“People always have trouble believing this. There I was, swotting away, when a phone call came through from Connaught: would I like to drive one of the cars at Syracuse? Frankly, they couldn’t find anyone else! I had never so much as sat in an F1 car, but I rather absent-mindedly said yes, and put the phone down.
“Perhaps it was fortunate for me that I was so preoccupied with my finals. I worked during the flight, and never gave much thought to the race. When I got there the transporter had not arrived, so we missed the first practice day. I hired a Vespa to learn the circuit in the evening! I managed to get some idea of which way it went, and the following morning I had my first experience of an F1 car.”
Clear favourites were the factory Maserati 250Fs of Luigi Musso, Harry Schell and Luigi Villoresi, which had been comfortably quickest on the first day. It is some indication of Brooks’ natural ability that soon he was lapping as fast as they.
“The Connaught handled beautifully, but was short of power. As well as that, the Alta engine had been developed to its limit — and a bit more — and the team’s reliability record was awful. ‘Don’t do too much practice’, they said, because they were terrified of not getting the starting money. Quite understandable, but it didn’t help me! When the race started, I’d done no more than 12 or 15 laps.”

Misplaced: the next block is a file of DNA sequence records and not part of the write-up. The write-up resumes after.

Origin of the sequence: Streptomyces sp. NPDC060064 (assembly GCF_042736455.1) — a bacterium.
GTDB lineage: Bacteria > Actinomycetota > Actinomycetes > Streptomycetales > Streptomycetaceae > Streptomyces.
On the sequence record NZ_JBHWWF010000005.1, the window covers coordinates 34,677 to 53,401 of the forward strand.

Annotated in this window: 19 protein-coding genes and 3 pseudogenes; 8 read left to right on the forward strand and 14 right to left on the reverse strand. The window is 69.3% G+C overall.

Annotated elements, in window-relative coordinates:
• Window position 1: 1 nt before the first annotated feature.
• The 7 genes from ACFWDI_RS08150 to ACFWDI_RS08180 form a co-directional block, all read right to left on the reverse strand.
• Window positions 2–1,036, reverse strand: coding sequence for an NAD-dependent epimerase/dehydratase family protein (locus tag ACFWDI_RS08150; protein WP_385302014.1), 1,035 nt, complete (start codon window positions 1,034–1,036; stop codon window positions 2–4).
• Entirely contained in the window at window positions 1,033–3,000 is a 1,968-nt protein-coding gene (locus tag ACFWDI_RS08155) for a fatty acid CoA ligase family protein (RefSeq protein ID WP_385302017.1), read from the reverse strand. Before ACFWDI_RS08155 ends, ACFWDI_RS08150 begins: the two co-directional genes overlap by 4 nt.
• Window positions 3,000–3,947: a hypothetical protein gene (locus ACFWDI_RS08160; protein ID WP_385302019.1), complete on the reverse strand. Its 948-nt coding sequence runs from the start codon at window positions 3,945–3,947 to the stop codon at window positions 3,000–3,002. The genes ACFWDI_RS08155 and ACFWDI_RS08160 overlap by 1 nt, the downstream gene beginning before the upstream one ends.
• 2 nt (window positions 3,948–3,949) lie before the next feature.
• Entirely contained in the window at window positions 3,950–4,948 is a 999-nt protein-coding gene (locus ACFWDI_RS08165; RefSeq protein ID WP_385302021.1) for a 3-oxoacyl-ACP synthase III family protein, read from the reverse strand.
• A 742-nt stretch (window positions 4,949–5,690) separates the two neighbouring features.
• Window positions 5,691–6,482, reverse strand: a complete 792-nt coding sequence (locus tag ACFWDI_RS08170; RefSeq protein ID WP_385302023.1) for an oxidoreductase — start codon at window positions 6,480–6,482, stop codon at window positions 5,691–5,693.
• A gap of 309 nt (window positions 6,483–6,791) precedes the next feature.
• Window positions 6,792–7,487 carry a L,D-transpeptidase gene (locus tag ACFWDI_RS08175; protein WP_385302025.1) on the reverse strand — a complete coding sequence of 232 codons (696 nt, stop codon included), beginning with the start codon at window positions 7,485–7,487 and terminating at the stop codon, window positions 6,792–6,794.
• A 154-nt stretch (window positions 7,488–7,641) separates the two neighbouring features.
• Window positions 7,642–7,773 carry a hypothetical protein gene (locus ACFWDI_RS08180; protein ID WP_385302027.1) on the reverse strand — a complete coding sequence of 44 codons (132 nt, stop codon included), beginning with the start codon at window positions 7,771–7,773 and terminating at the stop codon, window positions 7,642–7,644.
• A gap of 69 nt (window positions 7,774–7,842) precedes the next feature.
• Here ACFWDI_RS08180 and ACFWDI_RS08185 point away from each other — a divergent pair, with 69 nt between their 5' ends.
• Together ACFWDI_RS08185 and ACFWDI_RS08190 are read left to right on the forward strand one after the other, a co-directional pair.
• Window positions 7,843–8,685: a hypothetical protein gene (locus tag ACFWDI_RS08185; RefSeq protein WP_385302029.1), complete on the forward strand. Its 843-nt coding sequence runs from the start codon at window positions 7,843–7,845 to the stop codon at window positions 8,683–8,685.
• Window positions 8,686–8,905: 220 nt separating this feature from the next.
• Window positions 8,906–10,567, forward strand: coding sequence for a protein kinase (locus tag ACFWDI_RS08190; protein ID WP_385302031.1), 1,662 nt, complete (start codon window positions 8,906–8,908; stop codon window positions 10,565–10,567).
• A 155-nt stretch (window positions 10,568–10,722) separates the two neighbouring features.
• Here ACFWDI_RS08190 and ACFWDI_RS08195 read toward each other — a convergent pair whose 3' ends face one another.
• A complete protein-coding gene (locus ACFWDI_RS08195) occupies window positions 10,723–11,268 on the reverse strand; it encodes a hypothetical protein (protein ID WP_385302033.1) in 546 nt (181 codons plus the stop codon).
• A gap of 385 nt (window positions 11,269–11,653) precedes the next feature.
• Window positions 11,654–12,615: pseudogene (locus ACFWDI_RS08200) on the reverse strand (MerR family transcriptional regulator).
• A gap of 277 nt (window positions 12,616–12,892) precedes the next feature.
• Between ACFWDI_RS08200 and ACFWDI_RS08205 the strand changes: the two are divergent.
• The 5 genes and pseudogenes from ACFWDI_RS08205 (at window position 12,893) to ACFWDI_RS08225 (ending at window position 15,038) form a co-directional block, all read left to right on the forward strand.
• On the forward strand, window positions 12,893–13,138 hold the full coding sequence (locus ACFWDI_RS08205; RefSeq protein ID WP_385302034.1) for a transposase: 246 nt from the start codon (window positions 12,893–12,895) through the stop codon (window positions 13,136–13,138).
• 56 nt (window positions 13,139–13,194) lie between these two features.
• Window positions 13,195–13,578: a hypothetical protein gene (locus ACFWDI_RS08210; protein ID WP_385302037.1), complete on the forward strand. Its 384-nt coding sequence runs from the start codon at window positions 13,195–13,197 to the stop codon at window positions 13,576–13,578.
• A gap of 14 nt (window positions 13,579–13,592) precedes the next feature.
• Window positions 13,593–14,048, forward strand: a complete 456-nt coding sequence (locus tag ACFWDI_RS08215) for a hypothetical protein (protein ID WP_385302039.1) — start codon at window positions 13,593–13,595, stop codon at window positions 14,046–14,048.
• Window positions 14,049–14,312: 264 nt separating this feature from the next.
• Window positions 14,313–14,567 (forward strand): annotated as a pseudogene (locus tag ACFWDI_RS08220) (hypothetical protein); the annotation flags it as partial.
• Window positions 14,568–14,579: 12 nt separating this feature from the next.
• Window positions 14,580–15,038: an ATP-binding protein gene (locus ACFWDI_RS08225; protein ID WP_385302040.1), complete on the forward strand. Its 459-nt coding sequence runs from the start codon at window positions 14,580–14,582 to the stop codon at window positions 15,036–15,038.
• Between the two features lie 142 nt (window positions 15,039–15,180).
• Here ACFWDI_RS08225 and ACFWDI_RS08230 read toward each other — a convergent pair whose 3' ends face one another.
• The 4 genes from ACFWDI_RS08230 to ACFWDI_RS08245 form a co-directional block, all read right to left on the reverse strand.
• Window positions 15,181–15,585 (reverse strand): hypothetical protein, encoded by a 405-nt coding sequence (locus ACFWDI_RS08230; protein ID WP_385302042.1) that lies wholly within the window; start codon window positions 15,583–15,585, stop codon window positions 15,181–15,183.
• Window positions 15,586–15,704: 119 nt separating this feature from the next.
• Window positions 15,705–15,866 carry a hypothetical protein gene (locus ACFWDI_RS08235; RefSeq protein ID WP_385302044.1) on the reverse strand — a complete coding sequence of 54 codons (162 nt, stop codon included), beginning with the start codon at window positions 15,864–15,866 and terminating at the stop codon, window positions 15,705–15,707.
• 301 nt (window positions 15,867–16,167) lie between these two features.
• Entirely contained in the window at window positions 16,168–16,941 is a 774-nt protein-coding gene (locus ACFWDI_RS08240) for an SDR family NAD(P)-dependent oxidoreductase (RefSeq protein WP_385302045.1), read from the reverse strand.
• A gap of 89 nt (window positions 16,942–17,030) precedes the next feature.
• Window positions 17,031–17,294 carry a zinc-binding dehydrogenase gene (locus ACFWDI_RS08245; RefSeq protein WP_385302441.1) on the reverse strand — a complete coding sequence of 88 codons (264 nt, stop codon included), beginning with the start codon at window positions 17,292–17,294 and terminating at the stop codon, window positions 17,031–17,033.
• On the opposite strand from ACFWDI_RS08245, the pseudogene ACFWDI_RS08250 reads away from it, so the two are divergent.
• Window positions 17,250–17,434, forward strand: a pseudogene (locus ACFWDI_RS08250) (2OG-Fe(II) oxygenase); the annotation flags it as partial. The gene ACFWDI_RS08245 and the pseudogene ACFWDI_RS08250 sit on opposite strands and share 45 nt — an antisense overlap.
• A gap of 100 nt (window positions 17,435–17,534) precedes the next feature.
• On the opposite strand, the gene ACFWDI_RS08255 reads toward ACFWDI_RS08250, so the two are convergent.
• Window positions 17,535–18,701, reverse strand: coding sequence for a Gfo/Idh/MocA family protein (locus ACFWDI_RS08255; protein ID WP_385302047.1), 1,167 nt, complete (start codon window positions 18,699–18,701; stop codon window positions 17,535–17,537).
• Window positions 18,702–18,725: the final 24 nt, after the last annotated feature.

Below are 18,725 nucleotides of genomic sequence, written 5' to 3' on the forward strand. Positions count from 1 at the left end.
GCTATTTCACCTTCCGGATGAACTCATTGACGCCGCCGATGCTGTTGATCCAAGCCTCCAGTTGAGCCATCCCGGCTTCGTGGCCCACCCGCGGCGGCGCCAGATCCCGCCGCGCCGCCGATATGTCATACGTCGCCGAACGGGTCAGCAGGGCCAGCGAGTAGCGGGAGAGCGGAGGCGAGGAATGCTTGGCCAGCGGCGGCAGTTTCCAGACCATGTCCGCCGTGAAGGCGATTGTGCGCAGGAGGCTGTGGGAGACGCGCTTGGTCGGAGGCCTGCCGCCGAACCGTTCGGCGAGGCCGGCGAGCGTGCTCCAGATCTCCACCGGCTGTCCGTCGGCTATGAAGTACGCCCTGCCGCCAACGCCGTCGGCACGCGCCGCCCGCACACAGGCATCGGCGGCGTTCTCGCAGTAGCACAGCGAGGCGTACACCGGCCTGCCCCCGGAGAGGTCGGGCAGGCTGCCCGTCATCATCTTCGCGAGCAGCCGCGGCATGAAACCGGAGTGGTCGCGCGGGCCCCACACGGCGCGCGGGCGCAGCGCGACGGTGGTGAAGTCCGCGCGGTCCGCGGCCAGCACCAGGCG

Musso and Villoresi led the early laps, while Brooks played himself in. “I got into the lead after about 10 laps, I don’t know quite how, and after that my only worry was getting the car to the finish. Once in the lead I cut back by at least 500 revs, but continued to drive very hard through the corners.”
Musso was 51sec behind at the flag, and the crowd was stunned by the result. So, too, was Brooks.
“Obviously I was very pleased, but it didn’t really sink in. Quite honestly, all I could think about was my exams! I remember swotting on the plane all the way back, too.”
Despite the victory, Brooks had doubts about the future of Connaught and regretfully declined the offer of a drive for 1956, going instead to BRM, as number two to Hawthorn. It was to be a calamitous season.
“BRM’s unreliability was almost a legend, but on paper the car was a flier. A good development team could have sorted it out, but that they didn’t have. That car was lethal! You had to corner it geometrically — if you tried to drift, it would just fly off the road. Mike had a long-chassis car, and in that you had at least some control. I had a short-chassis one…”